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The new safety journey in a decarbonising world

ON DEMAND - Watch this webinar and learn more on how you can help the environment by managing your LNG facility with support of the latest product innovations from MSA.

LNG is often referred to as a bridging technology in that it can be used to replace more polluting carbon products, such as coal and oil, on the pathway to wholly renewable energy consumption by 2050.

Whilst various LNG standards have been published to ensure that basic safety levels are implemented and then maintained, these should be seen as being minimum requirements rather than an absolute goal.

In addition to ensuring the ongoing safety, integrity and economic success of the plant, Managers are now facing additional challenges of more stringent requirements to monitor and record emissions to the atmosphere as part of greenhouse gas strategies cascaded down from Corporate Policy. How best to meet these new challenges in a greenfield environment requires new thinking regarding the Integrated Control and Safety Systems space, and for brownfield sites, how can new and innovative technologies be deployed whilst minimising both OPEX and CAPEX?

Despite witnessing a reduction in reported Lost Time Injuries, minor and major incidents and unplanned trips, industry is correct to maintain the mantra of “it is not if, it is when.” Health and Safety Executive (HSE) UK reports indicate that up to 40% of all releases of gas that present a minor hazard remain undetected and therefore unreported.

In order to reduce and eliminate these instances and therefore increase protection for the personnel, the asset and the reputation of the company, companies need to seek complementary technologies to add to their existing layers of protection to augment, rather than replace, their safety systems.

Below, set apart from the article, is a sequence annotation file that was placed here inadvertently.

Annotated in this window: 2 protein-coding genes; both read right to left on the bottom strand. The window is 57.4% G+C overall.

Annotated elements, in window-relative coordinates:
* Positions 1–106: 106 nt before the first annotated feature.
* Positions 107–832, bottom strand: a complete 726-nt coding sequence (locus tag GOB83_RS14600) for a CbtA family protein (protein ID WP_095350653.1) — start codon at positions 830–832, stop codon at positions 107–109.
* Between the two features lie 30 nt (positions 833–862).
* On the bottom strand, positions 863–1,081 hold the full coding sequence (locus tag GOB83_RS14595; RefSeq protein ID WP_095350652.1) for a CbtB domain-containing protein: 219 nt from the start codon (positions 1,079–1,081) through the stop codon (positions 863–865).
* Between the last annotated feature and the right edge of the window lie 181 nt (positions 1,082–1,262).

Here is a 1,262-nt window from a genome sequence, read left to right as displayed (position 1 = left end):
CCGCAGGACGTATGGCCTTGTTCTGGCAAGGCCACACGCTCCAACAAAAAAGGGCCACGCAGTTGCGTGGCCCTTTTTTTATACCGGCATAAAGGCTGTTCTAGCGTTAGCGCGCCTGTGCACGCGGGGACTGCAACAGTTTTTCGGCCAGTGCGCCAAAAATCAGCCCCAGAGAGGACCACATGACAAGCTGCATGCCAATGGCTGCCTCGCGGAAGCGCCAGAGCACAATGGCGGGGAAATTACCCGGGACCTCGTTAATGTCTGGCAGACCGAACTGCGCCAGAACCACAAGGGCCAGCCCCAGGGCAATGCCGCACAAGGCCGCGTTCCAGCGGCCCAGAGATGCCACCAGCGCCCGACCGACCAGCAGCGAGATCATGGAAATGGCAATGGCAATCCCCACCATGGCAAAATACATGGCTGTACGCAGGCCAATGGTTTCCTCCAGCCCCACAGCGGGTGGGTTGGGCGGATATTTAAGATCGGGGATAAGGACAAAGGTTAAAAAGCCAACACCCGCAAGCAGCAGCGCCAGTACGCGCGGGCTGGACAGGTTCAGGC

Failures to maintain, adapt, and improve the installed base have directly led to incidents occurring, resulting in major accidents, regulatory fines, and potentially imprisonment.

Advanced sensing technologies such as infrared or laser-based gas detection are available, and these provide a much faster speed of response to gas releases in comparison to more traditional catalytic or semiconductor technologies. They also often have a lower cost of ownership due to the requirement for less frequent testing.

The risk profiles within an LNG environment are diverse and therefore systems that deploy diverse, complementary, and early hazard detection technologies are able to respond quickly and provide rapid initiation of safety systems.

A successful detection leading to a safe shutdown procedure ensures that the risks of further escalation are ameliorated, preventing equipment or property damage, personal injury, and loss of life.

Compared to just 20 - 30 years ago, when only simple catalytic bead detectors were the standard in fixed gas detection for natural gas, there has been a steady development into more advanced detectors and sensors. New technologies engineered by MSA include:

  • Enhanced laser diode spectroscopy in open path detectors.
  • Advanced and digitalised sensors with self-maintenance capabilities for point detectors.
  • Ultrasonic Gas Leak Detectors for compressed gas.

These combined technologies work together to enhance the overall safety performance of a gas detection system.


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